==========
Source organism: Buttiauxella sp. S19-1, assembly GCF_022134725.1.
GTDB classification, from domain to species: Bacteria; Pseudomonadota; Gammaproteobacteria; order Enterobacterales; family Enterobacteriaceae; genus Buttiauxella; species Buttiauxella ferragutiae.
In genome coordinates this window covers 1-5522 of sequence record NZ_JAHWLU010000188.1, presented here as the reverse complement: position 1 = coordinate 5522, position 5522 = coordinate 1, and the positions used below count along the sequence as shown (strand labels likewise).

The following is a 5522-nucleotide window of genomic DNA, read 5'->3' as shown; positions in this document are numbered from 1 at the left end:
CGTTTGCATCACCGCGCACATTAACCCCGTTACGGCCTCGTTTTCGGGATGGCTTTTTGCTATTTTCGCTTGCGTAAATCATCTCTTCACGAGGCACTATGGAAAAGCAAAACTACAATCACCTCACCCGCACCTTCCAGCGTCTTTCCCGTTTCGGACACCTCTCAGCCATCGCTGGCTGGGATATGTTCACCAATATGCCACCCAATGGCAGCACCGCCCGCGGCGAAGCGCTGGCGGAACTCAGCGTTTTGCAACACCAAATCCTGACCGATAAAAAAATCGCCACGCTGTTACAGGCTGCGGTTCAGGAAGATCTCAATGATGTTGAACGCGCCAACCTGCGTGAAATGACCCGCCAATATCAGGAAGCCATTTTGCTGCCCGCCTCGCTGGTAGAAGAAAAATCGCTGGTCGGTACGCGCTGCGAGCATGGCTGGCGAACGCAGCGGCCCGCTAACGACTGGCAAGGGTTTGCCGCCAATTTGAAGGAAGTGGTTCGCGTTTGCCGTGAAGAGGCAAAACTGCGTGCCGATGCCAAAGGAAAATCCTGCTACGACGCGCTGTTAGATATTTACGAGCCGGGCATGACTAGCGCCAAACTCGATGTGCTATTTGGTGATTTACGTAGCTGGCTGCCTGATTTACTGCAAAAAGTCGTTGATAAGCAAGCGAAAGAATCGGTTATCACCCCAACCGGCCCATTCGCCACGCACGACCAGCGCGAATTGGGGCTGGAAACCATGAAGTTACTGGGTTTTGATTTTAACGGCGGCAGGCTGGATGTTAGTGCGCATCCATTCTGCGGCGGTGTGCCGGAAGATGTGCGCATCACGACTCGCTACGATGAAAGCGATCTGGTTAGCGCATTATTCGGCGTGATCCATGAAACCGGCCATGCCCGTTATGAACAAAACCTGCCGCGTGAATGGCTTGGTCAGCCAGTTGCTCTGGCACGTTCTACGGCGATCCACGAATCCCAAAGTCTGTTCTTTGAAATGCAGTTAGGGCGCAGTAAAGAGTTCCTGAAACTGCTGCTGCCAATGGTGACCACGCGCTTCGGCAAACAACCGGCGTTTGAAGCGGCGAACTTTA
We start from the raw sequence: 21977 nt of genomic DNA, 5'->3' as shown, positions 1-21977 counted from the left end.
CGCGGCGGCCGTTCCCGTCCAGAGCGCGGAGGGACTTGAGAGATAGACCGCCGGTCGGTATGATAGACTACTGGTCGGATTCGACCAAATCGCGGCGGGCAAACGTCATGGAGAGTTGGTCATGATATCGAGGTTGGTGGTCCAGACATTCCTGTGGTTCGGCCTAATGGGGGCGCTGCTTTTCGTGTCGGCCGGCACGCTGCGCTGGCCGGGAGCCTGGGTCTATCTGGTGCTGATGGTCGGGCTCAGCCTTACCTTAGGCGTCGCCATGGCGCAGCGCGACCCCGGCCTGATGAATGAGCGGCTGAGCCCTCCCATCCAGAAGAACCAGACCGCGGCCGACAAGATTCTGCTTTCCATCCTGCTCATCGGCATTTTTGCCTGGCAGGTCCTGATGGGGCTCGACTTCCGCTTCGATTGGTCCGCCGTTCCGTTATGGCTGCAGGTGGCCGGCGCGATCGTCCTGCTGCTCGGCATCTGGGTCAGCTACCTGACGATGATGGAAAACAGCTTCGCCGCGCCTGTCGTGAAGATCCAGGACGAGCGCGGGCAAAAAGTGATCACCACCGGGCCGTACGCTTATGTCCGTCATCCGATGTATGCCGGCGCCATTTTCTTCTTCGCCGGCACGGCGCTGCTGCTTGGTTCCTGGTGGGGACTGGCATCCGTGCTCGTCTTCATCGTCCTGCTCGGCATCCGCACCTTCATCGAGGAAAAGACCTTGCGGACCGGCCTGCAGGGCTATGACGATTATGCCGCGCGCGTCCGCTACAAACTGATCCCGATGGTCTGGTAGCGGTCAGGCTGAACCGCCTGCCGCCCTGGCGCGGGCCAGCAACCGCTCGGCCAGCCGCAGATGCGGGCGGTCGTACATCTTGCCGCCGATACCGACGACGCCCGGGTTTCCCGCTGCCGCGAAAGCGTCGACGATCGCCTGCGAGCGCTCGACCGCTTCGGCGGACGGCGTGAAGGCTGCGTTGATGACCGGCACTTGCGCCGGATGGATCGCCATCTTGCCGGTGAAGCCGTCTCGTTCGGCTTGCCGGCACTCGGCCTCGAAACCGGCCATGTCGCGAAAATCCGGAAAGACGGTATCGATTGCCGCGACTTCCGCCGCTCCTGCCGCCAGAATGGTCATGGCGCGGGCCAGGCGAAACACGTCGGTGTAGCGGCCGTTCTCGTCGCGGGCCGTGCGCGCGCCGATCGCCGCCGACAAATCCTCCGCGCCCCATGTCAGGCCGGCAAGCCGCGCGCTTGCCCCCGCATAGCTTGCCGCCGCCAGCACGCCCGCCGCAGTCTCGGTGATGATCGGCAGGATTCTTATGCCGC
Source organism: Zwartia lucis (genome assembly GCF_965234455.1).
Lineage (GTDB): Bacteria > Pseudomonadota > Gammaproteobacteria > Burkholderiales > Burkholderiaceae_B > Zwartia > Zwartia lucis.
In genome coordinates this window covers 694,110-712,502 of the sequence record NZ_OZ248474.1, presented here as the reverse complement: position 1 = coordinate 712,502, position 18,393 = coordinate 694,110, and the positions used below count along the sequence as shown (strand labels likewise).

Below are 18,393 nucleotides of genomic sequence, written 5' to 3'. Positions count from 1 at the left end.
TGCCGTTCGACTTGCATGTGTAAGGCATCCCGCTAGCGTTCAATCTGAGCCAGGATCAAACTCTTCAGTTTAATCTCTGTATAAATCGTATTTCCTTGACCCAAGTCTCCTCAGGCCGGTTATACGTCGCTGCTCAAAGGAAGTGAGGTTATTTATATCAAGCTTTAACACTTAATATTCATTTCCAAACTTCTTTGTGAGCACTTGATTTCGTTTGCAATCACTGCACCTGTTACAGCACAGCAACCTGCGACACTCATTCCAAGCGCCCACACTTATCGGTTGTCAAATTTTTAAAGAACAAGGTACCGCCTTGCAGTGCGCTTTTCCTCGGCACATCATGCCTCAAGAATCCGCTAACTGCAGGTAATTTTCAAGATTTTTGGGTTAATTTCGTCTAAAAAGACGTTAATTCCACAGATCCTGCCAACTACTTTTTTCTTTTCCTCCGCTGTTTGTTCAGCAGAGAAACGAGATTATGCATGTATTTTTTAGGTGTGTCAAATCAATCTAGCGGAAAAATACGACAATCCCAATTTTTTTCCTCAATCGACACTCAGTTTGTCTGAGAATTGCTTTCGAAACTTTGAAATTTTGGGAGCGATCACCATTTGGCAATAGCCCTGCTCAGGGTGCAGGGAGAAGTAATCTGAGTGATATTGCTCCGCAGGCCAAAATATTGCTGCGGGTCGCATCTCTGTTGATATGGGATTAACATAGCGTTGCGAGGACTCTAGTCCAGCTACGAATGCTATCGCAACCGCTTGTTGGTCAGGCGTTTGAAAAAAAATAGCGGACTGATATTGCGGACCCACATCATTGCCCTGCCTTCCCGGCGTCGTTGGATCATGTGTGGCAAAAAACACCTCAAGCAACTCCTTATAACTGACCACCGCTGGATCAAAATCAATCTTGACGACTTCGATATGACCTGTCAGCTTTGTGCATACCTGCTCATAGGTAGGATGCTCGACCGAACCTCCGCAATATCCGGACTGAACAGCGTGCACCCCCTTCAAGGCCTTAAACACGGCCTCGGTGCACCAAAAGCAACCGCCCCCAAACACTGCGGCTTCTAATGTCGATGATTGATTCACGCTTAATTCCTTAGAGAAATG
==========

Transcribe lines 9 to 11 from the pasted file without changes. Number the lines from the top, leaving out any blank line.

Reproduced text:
Lineage (GTDB): Bacteria > Pseudomonadota > Gammaproteobacteria > Burkholderiales > Burkholderiaceae_B > Zwartia > Zwartia lucis.
In genome coordinates this window covers 694,110-712,502 of the sequence record NZ_OZ248474.1, presented here as the reverse complement: position 1 = coordinate 712,502, position 18,393 = coordinate 694,110, and the positions used below count along the sequence as shown (strand labels likewise).

Below are 18,393 nucleotides of genomic sequence, written 5' to 3'. Positions count from 1 at the left end.